Intel Raptor Lake-S: lineup, specs and roadmap go online

Intel Raptor Lake-S: lineup, specs and roadmap go online

Intel Raptor Lake-S

The specifications and complete lineup of the next generation Intel Raptor Lake-S CPU (13th generation coming in 2022), based on the hybrid architecture Raptor Cove and Gracemont, have just been released by AdoredTV.

The thirteenth generation Intel processor generation will replace the Alder Lake-S processor family arriving by the end of 2021, introducing two new core architectures: those based on Raptor Cove architecture (Willow Cove's successor) will be the most performing, while the Gracemont ( Atom's successors) will be those focused on energy efficiency.

Photo credit: AdoredTV


The lineup will be divided into three families: the 125W “Enthusiast K” SKU series, the 65W “Mainstream” series and 35W “Low Power” series. Starting from the most performing units, we find the Core i9 of the K series with a total of 24 cores (8 with Raptor Cove architecture flanked by 16 with Gracemont architecture), 32 threads and 36MB of cache, followed by the series of i7 and i5 always K version which will have respectively 16 cores and 24 threads (8 Raptor Cove and 8 Gracemont with 30MB of cache) and 14 cores and 20 threads (6 Raptor Cove and 8 Gracemont with 24 MB of cache).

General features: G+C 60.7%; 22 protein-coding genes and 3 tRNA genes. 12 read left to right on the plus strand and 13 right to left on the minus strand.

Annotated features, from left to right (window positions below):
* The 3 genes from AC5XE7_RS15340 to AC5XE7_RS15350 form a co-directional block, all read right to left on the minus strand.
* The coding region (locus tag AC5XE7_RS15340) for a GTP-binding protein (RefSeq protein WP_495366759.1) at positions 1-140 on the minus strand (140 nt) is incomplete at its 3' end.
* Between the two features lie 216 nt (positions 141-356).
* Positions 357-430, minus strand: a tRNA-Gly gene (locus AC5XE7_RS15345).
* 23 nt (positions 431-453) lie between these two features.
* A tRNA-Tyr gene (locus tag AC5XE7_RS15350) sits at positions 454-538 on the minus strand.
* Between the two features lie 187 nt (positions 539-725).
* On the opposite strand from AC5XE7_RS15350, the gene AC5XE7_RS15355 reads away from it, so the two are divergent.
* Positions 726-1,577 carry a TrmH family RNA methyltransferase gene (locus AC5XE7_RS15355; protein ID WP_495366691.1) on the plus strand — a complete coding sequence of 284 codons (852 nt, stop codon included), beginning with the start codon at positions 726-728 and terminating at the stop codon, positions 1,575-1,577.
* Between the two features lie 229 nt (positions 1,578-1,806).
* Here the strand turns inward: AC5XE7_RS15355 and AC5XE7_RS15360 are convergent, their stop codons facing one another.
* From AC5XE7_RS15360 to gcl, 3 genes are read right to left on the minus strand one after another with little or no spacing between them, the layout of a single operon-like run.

The i5 will follow. the S-series with 10 cores and 16 threads (6 Raptor Cove and 4 Gracemont with 21 MB of cache) and the S-series i3 with 4 cores and 8 threads (4 Raptor Cove with 12MB of cache). The Pentium S series with 4 cores and 4 threads (2 Raptor Cove and 6MB cache) will also be proposed for the cheapest range of processors. The Integrated GPU will be an improved version of the Xe series and will have 32 EUs (256 cores) for high-end processors, while for some i5 and Pentium version cores they will have integrated GPUs with 24 or 16 EUs.

Platform specifications

A new L2 cache called "Game Cache" should be introduced which will aim to improve game performance, also Raptor Lake-S processors should reach peak frequencies around 200MHz higher in Turbo Boost. Considering that the Alder Lake series will hit 5.3 GHz, the new processors should therefore hit 5.5 GHz. As for the memories, DDR5 up to 5600 Mbps and LPDDR5 (X) up to 6500 Mbps will be supported. Finally, the dies should have three different formats: "Large" for those composed of 8 Raptor Cove cores and 16 Gracemont cores, "Mid" for those with 8 Raptor Cove and 8 Gracemont, "Small" for those with only 6 Gracemont cores.

Energy consumption

As already told in an indiscretion a few days ago , the Raptor Lake-S processors will have different power consumption compared to the Alder Lake predecessors. The PL2 value will be slightly higher, going from 188W and 241W in performance for the 125W version of Alder Lake, to 188W and 253W in performance for the Raptor Lake-S solutions. The reference values ​​of the PL4 are instead lower (almost -20% for the 125W series, -9% for the 65W and -11% for the 35W); for example, for the most performing processors of Alder Lake we have 283W and 359W in performance, while Raptor Lake-S stops at 238W and 314W in performance mode. The same behavior is found in the 65W and 35W CPUs.

Intel’s leaked Raptor Lake-S lineup looks to threaten AMD and Apple